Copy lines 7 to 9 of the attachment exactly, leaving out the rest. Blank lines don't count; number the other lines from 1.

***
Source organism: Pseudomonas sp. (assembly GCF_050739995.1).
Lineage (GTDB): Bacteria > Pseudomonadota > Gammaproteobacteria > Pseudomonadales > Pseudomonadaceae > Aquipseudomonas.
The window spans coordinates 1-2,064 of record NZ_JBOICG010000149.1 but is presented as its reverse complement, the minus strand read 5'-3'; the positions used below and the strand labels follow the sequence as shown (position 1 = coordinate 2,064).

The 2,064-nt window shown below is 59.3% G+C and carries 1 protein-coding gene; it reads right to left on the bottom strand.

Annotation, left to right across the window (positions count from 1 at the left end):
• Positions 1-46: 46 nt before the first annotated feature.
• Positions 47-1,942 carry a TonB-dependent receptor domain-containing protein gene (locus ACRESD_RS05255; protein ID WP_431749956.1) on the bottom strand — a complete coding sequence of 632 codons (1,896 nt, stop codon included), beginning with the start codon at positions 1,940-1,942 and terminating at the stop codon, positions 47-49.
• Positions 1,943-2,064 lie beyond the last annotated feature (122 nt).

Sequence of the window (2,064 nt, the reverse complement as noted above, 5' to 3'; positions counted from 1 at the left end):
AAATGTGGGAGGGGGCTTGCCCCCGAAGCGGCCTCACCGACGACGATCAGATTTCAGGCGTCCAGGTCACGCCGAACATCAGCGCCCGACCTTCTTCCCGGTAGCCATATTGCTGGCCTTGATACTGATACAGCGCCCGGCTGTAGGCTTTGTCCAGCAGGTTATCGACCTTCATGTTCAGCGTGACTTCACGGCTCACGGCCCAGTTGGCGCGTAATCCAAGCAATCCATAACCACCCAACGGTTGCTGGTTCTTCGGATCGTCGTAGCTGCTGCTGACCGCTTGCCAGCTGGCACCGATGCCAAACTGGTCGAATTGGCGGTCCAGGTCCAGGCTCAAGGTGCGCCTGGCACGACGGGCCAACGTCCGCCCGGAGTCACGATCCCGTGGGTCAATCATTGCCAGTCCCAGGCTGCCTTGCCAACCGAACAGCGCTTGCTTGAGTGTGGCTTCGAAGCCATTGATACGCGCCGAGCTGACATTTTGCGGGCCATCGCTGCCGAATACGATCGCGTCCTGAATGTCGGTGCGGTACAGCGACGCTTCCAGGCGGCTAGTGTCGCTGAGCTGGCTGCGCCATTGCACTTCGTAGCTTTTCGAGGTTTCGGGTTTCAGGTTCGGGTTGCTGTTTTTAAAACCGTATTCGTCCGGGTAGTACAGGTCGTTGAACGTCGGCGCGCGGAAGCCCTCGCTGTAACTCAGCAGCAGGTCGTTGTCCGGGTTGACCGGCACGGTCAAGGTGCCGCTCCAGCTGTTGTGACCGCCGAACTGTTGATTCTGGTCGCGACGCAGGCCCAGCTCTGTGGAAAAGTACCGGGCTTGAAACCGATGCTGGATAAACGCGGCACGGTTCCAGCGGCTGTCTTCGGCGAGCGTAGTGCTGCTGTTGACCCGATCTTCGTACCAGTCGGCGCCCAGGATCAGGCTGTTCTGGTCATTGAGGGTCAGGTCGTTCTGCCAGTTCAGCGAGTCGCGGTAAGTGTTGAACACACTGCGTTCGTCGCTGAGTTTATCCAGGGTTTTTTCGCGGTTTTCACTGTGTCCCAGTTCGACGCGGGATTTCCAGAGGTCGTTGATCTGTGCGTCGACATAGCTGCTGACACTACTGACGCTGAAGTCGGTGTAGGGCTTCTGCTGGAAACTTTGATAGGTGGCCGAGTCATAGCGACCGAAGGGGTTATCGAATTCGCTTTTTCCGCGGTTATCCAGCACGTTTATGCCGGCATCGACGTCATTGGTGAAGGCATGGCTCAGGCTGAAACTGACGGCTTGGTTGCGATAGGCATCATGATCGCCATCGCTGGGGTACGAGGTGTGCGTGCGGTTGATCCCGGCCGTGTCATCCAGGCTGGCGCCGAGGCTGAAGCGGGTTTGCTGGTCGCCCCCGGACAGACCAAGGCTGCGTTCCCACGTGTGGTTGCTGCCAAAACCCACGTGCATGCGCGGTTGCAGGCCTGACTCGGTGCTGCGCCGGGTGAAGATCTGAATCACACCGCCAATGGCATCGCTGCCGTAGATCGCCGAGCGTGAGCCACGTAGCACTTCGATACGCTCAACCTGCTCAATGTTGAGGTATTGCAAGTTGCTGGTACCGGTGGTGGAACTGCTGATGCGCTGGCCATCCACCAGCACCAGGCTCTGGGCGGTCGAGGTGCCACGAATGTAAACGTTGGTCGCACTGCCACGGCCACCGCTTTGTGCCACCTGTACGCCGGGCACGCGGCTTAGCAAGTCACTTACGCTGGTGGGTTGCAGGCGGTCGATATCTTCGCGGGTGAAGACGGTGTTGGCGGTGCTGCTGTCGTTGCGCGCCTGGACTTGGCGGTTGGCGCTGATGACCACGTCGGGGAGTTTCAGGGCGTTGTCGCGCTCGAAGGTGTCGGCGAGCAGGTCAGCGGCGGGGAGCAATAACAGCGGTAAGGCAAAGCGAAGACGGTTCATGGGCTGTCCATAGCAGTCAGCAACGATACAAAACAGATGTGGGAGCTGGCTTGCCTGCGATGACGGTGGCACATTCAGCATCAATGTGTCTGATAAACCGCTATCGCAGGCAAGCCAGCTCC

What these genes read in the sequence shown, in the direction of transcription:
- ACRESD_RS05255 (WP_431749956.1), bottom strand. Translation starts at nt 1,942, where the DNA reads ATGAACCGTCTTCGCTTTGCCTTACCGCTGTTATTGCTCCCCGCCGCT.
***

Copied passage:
• Positions 47-1,942 carry a TonB-dependent receptor domain-containing protein gene (locus ACRESD_RS05255; protein ID WP_431749956.1) on the bottom strand — a complete coding sequence of 632 codons (1,896 nt, stop codon included), beginning with the start codon at positions 1,940-1,942 and terminating at the stop codon, positions 47-49.
• Positions 1,943-2,064 lie beyond the last annotated feature (122 nt).

Sequence of the window (2,064 nt, the reverse complement as noted above, 5' to 3'; positions counted from 1 at the left end):